For those of us in the Midwest, the scene replays itself every winter. With winter in full swing check out these tips for keeping your dog in great shape. Grooming is essential even in the winter months!
Clipping dogs when it’s cold depends on several things; breed, age, comfort, time spent outdoors and most importantly the owners commitment to home maintenance. We are talking about pet dogs with fur that grows continually and normally get clipped during milder weather; setters, spaniels, shih tzu, lhasa apso, poodle etc. and any mixes containing those breeds.
A long or, heavy coated dog, not maintained is worse off than a clipped one in my opinion. Think of a spaniel with long wavy thick fur. Well maintained, this coat is a great asset during the winter months since the spaniels typically love the snow. Keep in mind that all of that fur will be a magnet for ice & snow and may need to be dried and brushed each time the dog comes in. Can this get tedious & time consuming? Yes! Inside the house, that same long thick fur can be so insulating that the dog becomes too warm and will seek cool places to lay. (My own dog, a serious “lap dog”, would not seek out a lap if he was too warm, instead would lay by the back door or on the tile)
If the coat is allowed to grow and is not maintained, it could become matted and snarled , poor protection against the elements and uncomfortable for the dog. Matting is something to avoid at all costs as the only remedy is to shave everything down. Not a great option for winter time no matter what the breed!
For those that insist on a full coated dog in the winter, “no clipping” does not mean “no grooming”. The longer and thicker the fur the more often brushing is required, in some cases, daily. Several of our clients do this and are committed to the daily grooming and the time it requires. A shorter, easy to maintain coat is a better option if your dog is not great with brushing, if you can’t commit the time, or the dog is uncomfortable. If timed correctly , the dog can have it’s longest fur in the coldest months, January & February. This just long enough to get to Spring when the day lengthens and seasonal changes in the coat begin (Shedding!) “Shorter” in this case means somewhere between a full coat and a summer cut on the body and short easy to maintain feet, legs, ears and tail.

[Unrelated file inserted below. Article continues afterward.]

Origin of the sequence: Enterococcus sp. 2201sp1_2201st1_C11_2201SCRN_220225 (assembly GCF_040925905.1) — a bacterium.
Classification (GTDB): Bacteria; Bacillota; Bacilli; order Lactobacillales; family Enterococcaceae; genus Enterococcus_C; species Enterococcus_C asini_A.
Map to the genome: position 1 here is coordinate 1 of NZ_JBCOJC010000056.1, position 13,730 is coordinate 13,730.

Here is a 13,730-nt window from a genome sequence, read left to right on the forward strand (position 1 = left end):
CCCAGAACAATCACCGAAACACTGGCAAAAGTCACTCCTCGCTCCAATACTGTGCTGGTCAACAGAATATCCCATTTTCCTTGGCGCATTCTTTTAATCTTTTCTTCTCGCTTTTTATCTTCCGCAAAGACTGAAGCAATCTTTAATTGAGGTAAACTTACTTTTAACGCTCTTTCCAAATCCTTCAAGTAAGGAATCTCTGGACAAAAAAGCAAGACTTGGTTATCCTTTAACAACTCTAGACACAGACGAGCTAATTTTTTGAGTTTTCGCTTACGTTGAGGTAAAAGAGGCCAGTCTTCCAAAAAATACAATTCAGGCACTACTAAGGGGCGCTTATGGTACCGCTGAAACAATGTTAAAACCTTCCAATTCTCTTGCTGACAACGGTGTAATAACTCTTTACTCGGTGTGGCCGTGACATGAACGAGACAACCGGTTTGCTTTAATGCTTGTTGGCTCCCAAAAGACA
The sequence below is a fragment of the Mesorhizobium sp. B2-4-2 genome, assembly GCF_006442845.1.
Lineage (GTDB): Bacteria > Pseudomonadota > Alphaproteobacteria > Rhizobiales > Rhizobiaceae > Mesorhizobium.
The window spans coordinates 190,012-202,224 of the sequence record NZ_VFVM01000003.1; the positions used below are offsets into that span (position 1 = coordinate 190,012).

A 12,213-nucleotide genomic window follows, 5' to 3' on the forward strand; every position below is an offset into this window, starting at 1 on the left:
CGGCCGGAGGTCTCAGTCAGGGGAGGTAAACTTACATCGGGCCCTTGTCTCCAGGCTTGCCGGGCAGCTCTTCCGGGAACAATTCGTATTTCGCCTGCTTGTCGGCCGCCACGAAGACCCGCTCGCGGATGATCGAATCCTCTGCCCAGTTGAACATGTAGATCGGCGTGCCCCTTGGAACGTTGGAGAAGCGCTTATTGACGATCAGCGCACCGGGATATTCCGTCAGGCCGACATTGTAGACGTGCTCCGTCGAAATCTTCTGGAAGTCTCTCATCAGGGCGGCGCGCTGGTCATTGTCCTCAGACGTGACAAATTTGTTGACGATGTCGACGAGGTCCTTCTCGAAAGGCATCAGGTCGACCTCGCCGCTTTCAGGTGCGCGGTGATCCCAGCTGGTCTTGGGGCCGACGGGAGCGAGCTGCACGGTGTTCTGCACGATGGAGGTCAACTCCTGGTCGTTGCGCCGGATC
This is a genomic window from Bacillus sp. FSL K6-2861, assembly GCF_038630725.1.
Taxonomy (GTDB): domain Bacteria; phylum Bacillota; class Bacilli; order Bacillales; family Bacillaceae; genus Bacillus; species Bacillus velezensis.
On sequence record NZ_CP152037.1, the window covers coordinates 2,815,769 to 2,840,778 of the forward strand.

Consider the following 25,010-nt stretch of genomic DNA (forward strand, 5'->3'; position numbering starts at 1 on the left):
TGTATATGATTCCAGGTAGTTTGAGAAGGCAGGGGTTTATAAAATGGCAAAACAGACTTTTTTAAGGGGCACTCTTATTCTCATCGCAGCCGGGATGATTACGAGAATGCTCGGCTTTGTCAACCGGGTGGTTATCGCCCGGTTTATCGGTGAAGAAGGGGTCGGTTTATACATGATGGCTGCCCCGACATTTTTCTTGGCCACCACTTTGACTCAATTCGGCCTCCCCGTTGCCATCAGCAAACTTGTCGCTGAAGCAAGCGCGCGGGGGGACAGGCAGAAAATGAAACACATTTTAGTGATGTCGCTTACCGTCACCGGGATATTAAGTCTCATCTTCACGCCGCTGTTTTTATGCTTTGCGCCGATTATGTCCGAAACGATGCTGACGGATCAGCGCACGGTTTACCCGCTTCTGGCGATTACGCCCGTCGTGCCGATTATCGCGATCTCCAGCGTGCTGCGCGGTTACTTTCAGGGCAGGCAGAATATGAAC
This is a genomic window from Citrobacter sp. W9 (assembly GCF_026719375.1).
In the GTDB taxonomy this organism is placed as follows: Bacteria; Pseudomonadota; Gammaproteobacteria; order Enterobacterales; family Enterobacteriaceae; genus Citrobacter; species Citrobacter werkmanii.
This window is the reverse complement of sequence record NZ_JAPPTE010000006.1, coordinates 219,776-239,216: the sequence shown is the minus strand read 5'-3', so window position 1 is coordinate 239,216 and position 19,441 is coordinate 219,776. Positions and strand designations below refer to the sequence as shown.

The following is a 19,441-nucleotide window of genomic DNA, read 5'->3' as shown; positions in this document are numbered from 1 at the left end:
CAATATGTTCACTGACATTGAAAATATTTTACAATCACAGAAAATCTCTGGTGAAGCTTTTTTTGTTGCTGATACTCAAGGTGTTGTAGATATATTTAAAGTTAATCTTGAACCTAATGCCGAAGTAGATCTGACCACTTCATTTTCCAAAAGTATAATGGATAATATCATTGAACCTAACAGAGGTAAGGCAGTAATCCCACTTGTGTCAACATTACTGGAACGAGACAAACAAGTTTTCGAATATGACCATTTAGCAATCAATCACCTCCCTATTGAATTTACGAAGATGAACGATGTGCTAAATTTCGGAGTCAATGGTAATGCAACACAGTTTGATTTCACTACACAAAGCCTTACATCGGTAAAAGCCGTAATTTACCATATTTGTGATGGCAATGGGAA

Bathing is often avoided during the cold but it too has a place in a dogs regular grooming and hygiene schedule. A good deep cleaning and brushing prior to the coldest of days is important for all breeds, especially the double coated ones! Undercoat has to be maintained to do it’s job as an insulator. Fur is not just window dressing, but along with the skin is a super important organ system. Dry warm air inside and a lack of physical activity can create not so cuddly fur in a short time! Plus, bathing provides a great opportunity to inspect the dog, head to toe, clean ears, faces and rear ends!
A practical suggestion for a dog with a ” winter cut” is to purchase a coat, not for looks but for comfort. A good fitting, breathable, waterproof , wool, or quilted coat or a sweater will be welcomed and most dogs get used to one quickly.
Omega 3 fatty acids are the rock star for skin and coat health especially during harsh winter months. Every dog can benefit from this “healthy fat”. Easy to administer in oil form,Omega 3’s are also anti inflammatory. They can help support heart health as well as ease hip and joint pain. Benefits for the skin and coat are numerous . They can reduce shedding and dander and itchy dry skin. Sardine, salmon, krill, pollock or a combination are available as are fish based foods. Not just for winter, feed these healthy oils year round for optimal health!